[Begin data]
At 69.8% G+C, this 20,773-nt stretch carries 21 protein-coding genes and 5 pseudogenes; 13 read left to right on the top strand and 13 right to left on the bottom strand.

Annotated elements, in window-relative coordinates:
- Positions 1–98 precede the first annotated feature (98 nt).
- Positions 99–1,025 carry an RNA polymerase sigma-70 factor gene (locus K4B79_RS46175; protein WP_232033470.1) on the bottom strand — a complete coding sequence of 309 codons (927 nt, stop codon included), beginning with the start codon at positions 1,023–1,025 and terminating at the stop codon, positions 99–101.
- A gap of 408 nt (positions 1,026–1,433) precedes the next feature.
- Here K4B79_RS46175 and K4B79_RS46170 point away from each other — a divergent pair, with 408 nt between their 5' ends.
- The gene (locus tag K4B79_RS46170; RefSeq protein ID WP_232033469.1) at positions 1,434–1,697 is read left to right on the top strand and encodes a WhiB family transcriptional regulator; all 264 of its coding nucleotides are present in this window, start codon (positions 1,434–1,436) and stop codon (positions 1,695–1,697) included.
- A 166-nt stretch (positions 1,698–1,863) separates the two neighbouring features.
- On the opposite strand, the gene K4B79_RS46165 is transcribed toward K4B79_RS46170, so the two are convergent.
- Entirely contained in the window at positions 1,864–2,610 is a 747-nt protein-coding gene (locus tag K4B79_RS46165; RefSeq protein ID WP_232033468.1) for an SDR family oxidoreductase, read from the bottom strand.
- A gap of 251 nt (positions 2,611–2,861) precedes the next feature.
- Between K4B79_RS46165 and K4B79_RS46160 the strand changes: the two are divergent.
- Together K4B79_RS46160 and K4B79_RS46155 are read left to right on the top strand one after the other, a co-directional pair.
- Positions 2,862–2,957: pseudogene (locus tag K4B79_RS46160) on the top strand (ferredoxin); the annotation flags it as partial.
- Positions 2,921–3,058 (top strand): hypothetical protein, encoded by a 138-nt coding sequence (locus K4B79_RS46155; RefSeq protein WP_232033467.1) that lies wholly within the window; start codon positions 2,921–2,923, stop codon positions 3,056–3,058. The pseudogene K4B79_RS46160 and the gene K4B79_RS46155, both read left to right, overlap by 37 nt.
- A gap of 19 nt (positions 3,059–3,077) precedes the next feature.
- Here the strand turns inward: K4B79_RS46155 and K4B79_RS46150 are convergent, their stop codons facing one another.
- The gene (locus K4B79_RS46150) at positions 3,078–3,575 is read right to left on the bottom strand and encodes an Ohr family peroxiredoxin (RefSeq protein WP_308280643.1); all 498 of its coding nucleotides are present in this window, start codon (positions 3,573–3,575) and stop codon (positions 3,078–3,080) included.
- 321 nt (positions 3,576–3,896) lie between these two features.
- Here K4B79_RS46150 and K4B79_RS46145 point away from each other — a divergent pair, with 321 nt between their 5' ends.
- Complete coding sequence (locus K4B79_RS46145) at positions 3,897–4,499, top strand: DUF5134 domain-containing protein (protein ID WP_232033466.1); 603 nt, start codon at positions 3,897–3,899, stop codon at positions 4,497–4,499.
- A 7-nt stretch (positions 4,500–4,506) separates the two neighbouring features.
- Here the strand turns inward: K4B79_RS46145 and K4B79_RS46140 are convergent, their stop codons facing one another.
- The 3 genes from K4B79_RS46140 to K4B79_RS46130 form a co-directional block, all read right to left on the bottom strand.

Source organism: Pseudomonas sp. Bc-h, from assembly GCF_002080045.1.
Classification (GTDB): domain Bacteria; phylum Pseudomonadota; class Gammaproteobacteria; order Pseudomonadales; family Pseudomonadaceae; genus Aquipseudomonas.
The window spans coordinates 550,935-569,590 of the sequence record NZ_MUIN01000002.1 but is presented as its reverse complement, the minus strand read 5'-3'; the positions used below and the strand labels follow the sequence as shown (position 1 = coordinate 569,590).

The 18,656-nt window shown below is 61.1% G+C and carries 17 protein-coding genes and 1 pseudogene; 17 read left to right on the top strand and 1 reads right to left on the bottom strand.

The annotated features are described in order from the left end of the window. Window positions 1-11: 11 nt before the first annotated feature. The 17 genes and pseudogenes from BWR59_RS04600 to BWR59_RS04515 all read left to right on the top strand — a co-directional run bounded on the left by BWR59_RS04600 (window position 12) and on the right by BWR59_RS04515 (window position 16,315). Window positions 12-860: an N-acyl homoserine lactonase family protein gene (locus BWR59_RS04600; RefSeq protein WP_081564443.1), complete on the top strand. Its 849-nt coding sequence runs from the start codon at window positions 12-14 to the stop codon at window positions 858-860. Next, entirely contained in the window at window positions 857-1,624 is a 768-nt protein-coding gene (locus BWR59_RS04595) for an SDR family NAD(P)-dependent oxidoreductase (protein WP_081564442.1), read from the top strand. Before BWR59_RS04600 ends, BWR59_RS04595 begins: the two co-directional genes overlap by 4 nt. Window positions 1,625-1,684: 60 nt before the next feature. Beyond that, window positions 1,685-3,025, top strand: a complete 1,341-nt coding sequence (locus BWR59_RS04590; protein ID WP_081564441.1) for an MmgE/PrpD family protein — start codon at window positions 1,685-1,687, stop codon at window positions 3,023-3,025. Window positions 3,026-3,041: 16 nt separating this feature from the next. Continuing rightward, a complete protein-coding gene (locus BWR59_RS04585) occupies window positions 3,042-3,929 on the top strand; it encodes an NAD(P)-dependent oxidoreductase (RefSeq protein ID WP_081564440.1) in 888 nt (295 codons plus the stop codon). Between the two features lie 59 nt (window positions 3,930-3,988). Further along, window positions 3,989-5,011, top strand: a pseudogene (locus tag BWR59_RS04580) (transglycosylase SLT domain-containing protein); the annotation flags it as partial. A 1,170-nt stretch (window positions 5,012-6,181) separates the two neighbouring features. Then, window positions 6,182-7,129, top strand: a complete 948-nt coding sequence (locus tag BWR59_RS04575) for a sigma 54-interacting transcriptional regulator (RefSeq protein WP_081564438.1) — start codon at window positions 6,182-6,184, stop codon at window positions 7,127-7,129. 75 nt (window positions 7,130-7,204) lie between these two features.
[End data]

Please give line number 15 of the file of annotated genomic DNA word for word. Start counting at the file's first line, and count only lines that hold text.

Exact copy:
- Positions 2,921–3,058 (top strand): hypothetical protein, encoded by a 138-nt coding sequence (locus K4B79_RS46155; RefSeq protein WP_232033467.1) that lies wholly within the window; start codon positions 2,921–2,923, stop codon positions 3,056–3,058. The pseudogene K4B79_RS46160 and the gene K4B79_RS46155, both read left to right, overlap by 37 nt.